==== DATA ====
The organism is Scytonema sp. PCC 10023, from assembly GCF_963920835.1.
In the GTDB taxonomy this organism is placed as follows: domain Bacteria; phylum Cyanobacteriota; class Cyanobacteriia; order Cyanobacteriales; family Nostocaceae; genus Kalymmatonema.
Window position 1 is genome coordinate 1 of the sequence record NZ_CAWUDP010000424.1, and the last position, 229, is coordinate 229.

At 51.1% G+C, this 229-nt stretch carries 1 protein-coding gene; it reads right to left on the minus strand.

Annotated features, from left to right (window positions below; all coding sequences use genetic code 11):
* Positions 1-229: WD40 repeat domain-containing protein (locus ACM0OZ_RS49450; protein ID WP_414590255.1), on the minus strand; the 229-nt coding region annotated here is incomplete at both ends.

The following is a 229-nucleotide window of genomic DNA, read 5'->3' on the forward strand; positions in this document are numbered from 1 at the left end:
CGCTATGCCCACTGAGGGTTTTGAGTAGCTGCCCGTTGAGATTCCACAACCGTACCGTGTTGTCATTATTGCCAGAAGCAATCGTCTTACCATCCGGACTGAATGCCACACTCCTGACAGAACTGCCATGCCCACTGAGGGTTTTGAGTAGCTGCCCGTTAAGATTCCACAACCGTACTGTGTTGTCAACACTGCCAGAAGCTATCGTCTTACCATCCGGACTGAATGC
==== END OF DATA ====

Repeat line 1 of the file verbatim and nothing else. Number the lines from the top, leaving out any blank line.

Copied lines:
The organism is Scytonema sp. PCC 10023, from assembly GCF_963920835.1.